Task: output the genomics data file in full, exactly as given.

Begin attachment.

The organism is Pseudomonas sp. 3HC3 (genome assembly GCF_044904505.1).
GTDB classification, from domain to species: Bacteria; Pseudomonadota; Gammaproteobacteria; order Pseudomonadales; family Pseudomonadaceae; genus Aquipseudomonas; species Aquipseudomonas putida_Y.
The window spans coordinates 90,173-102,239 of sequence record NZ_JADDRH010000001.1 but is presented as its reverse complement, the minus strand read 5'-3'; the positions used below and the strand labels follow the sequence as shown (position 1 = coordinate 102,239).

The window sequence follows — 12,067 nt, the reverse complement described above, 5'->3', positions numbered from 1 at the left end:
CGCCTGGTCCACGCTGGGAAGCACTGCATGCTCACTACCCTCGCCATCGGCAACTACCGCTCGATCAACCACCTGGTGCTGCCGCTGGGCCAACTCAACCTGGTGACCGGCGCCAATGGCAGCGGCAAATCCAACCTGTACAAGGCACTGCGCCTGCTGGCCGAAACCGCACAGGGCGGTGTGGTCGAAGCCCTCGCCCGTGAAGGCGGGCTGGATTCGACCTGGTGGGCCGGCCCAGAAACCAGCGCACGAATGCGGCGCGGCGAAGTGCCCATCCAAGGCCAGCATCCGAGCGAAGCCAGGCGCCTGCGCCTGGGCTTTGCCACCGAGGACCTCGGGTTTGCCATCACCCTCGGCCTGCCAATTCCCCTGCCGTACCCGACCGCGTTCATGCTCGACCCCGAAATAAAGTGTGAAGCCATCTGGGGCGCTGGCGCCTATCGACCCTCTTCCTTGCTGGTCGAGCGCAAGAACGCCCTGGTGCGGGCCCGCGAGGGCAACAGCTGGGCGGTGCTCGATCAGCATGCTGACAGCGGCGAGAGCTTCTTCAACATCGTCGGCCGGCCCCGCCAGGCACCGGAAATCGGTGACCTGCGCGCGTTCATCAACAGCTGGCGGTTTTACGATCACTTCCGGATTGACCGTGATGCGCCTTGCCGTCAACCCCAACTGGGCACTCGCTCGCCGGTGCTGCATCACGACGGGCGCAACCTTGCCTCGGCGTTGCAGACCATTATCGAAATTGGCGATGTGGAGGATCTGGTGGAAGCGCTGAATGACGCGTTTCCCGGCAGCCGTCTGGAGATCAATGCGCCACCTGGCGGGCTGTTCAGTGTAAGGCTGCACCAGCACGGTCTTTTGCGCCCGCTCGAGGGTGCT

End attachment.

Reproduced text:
The organism is Pseudomonas sp. 3HC3 (genome assembly GCF_044904505.1).
GTDB classification, from domain to species: Bacteria; Pseudomonadota; Gammaproteobacteria; order Pseudomonadales; family Pseudomonadaceae; genus Aquipseudomonas; species Aquipseudomonas putida_Y.
The window spans coordinates 90,173-102,239 of sequence record NZ_JADDRH010000001.1 but is presented as its reverse complement, the minus strand read 5'-3'; the positions used below and the strand labels follow the sequence as shown (position 1 = coordinate 102,239).

The window sequence follows — 12,067 nt, the reverse complement described above, 5'->3', positions numbered from 1 at the left end:
CGCCTGGTCCACGCTGGGAAGCACTGCATGCTCACTACCCTCGCCATCGGCAACTACCGCTCGATCAACCACCTGGTGCTGCCGCTGGGCCAACTCAACCTGGTGACCGGCGCCAATGGCAGCGGCAAATCCAACCTGTACAAGGCACTGCGCCTGCTGGCCGAAACCGCACAGGGCGGTGTGGTCGAAGCCCTCGCCCGTGAAGGCGGGCTGGATTCGACCTGGTGGGCCGGCCCAGAAACCAGCGCACGAATGCGGCGCGGCGAAGTGCCCATCCAAGGCCAGCATCCGAGCGAAGCCAGGCGCCTGCGCCTGGGCTTTGCCACCGAGGACCTCGGGTTTGCCATCACCCTCGGCCTGCCAATTCCCCTGCCGTACCCGACCGCGTTCATGCTCGACCCCGAAATAAAGTGTGAAGCCATCTGGGGCGCTGGCGCCTATCGACCCTCTTCCTTGCTGGTCGAGCGCAAGAACGCCCTGGTGCGGGCCCGCGAGGGCAACAGCTGGGCGGTGCTCGATCAGCATGCTGACAGCGGCGAGAGCTTCTTCAACATCGTCGGCCGGCCCCGCCAGGCACCGGAAATCGGTGACCTGCGCGCGTTCATCAACAGCTGGCGGTTTTACGATCACTTCCGGATTGACCGTGATGCGCCTTGCCGTCAACCCCAACTGGGCACTCGCTCGCCGGTGCTGCATCACGACGGGCGCAACCTTGCCTCGGCGTTGCAGACCATTATCGAAATTGGCGATGTGGAGGATCTGGTGGAAGCGCTGAATGACGCGTTTCCCGGCAGCCGTCTGGAGATCAATGCGCCACCTGGCGGGCTGTTCAGTGTAAGGCTGCACCAGCACGGTCTTTTGCGCCCGCTCGAGGGTGCT